Artist/Maker: Unknown 

Created: c. 1805

Origin/Purchase: North America

Materials: Watercolor on paper

Dimensions: D: 7.1 (2 13/16 in.)

Location: Entrance Hall

Provenance: Thomas Jefferson; by descent to Virginia and Nicholas Trist; by descent to Frances Maury Burke; by descent to Virginia Randolph Burke and Ellen Burke Eddy; by loan and then gift to the Thomas Jefferson Foundation in 1941

Accession Number: 1927-82

Historical Notes: According to family tradition, this "Portrait of a young chief of the Sack Nation of Indians" was part of Jefferson's collection at Monticello. It was mostly likely given to him by a member of the delegation of Native Americans from the "Missouri and Mississippi," which arrived in Washington late in 1805.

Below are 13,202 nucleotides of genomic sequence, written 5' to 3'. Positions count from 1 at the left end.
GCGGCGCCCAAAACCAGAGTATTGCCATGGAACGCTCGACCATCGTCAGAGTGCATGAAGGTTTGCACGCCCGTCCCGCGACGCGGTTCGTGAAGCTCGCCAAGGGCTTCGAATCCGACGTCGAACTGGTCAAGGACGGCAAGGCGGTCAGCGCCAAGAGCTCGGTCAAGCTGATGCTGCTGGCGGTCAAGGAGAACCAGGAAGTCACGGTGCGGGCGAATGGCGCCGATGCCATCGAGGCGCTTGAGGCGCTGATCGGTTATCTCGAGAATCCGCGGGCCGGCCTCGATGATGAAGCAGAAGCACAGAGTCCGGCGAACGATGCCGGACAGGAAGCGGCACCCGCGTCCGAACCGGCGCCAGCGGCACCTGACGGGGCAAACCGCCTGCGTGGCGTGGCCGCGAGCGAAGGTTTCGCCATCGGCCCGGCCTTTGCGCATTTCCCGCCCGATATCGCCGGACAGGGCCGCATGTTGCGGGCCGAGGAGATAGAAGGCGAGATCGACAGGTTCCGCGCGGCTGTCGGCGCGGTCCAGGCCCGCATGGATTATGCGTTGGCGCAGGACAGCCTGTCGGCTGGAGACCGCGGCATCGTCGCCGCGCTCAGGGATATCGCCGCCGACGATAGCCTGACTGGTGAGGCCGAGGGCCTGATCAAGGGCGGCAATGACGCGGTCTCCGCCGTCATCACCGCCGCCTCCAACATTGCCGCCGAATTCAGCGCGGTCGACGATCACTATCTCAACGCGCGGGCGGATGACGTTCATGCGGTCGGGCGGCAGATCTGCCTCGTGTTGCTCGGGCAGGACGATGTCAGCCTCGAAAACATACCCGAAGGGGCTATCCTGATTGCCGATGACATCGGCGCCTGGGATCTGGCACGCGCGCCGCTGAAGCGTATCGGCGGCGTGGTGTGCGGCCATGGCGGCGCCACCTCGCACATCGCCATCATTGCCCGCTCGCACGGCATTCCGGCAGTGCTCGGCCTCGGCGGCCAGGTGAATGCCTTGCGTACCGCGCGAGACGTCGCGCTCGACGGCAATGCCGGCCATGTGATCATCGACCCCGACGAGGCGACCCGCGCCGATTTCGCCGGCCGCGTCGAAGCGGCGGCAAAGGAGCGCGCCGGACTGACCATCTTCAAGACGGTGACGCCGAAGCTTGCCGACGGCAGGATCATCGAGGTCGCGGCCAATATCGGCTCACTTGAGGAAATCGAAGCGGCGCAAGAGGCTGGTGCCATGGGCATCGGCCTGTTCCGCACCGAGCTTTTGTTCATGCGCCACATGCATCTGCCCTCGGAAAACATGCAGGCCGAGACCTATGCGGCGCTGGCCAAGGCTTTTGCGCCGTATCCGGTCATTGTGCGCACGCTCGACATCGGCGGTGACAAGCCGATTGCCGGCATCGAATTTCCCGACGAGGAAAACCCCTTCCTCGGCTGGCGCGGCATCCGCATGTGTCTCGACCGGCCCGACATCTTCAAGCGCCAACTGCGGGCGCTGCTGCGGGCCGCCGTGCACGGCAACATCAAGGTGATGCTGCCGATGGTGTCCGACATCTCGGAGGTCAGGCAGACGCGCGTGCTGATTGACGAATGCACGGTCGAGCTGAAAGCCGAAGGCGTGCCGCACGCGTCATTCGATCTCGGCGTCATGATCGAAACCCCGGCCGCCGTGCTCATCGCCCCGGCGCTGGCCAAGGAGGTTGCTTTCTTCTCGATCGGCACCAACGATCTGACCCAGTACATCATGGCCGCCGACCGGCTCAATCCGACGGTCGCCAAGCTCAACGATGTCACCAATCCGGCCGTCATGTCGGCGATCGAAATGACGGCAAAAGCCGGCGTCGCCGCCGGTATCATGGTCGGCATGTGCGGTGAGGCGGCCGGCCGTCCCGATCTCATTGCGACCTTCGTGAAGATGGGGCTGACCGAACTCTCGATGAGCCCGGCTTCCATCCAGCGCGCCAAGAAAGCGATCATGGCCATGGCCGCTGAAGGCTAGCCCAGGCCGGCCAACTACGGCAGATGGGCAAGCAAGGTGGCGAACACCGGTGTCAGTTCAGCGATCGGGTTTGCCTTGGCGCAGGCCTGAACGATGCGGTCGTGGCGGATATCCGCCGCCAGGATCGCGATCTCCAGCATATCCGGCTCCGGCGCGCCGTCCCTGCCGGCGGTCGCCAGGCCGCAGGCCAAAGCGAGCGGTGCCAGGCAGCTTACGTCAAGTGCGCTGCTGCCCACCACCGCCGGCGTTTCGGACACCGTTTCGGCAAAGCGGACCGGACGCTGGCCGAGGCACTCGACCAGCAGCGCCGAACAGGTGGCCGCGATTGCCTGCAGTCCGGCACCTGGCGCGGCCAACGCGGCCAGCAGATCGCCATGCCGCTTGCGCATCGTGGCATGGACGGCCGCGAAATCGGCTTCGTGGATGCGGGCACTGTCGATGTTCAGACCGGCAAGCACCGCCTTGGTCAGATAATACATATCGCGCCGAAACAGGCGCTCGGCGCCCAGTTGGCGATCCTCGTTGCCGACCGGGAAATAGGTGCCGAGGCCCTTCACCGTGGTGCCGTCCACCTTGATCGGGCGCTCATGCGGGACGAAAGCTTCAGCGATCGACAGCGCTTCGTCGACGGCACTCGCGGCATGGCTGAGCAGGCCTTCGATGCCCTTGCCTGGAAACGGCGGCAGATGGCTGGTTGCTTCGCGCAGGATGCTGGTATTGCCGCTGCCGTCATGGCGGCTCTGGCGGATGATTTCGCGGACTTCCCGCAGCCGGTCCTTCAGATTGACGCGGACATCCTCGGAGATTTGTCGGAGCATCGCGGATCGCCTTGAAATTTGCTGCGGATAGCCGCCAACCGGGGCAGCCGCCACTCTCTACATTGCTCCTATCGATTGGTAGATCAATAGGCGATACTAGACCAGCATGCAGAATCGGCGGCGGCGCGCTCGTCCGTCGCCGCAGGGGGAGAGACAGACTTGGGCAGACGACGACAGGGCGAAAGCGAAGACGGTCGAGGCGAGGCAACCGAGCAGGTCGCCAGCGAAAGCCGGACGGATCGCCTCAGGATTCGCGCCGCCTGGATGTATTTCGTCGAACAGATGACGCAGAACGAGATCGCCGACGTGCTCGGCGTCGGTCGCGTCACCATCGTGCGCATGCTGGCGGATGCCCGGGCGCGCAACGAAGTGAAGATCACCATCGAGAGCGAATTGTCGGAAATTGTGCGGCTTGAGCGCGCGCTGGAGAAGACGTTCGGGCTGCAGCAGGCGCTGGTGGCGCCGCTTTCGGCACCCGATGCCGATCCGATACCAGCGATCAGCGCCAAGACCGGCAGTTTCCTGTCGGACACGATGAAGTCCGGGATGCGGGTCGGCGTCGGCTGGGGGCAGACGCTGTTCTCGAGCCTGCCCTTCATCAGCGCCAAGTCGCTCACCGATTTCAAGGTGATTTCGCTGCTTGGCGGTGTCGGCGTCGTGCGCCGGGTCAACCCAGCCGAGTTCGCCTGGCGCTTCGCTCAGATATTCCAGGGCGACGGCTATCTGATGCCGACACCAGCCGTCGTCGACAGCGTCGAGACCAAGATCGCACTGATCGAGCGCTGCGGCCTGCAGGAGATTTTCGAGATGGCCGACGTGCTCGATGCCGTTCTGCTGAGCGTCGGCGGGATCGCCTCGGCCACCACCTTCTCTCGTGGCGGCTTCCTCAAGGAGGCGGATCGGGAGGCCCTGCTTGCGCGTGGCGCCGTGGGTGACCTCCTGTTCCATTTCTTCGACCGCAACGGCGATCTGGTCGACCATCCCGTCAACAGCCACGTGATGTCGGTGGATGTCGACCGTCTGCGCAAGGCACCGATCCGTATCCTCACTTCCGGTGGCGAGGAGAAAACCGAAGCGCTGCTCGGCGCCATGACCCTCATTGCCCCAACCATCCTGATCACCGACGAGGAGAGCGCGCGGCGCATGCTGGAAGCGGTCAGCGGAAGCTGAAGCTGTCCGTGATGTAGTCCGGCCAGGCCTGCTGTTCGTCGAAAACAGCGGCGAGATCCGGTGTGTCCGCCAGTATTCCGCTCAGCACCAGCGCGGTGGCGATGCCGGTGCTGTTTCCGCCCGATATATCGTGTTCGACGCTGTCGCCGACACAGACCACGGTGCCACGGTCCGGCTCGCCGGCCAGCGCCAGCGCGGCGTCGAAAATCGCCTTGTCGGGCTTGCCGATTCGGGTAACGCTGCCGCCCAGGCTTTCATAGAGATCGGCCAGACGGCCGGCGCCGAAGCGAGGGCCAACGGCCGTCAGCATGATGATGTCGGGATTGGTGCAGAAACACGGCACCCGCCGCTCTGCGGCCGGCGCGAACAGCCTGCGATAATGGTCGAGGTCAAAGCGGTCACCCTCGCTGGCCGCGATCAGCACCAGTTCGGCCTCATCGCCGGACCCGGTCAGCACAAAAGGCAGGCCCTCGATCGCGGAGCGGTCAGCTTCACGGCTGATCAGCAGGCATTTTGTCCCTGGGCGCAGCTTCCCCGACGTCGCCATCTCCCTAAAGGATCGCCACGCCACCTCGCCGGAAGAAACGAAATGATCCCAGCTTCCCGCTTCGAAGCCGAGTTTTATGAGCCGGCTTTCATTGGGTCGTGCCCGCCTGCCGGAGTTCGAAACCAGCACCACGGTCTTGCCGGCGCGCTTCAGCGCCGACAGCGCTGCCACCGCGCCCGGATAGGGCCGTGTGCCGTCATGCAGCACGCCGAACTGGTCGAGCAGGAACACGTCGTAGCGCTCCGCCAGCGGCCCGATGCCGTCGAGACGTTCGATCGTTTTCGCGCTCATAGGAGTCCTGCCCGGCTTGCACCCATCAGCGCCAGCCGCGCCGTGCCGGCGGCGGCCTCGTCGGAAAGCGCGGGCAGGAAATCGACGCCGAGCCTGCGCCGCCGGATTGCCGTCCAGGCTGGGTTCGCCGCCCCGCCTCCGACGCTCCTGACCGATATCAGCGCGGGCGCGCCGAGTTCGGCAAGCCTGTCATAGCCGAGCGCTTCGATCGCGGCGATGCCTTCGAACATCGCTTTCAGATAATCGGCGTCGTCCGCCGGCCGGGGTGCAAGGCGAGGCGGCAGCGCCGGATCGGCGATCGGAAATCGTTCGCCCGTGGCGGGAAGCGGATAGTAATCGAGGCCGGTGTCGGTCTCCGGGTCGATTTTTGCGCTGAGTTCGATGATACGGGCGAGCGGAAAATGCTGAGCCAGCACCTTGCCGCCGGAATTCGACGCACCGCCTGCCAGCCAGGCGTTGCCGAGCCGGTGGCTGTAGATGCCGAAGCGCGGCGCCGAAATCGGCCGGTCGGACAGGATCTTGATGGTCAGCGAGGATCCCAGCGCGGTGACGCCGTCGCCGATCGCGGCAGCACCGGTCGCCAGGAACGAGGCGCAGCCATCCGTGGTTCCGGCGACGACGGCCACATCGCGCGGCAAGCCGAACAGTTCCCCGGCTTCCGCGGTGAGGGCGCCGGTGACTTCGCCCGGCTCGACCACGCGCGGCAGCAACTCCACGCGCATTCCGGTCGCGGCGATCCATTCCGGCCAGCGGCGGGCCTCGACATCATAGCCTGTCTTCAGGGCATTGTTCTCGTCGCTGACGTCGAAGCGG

The portrait may depict Wa Pawni Ha, a seventeen-year-old Sack chief who was befriended in Washington by Sir Augustus John Foster, secretary to the British minister there. Foster described Wa Pawni Ha as having "dark hazel eyes, short blunt teeth, the upperlip a little pressed upwards, straight nose and very fat cheeks ... the young Sack chief wore his hair down on the forehead which indicates the age of youth ...."[1] At Foster's request the Swiss miniaturist David Boudon (also Bourdon, active in the United States 1797-1816) took Wa Pawni Ha's portrait in late December.[2] Wa Pawni Ha may have presented the image to Jefferson when the delegation visited the President's House on January 4, 1806.[3]

- Text from Stein, Worlds, 413


  1. ^ Margaret Kinard and Dorothy Wollon, "Sir Augustus John Foster and the 'Wild Natives of the Woods,'" William and Mary Quarterly, 3rd ser., vol. 9 (April 1952): 202-05.
  2. ^ Ibid.; Vere Foster, ed., The Two Duchesses (London: Blackie & Son, Ltd., 1898), 257.
  3. ^ John C. Ewers, "'Chiefs from the Missouri and Mississippi' and Peale's Silhouettes of 1806," Smithsonian Journal of History 1 (Spring 1966): 15.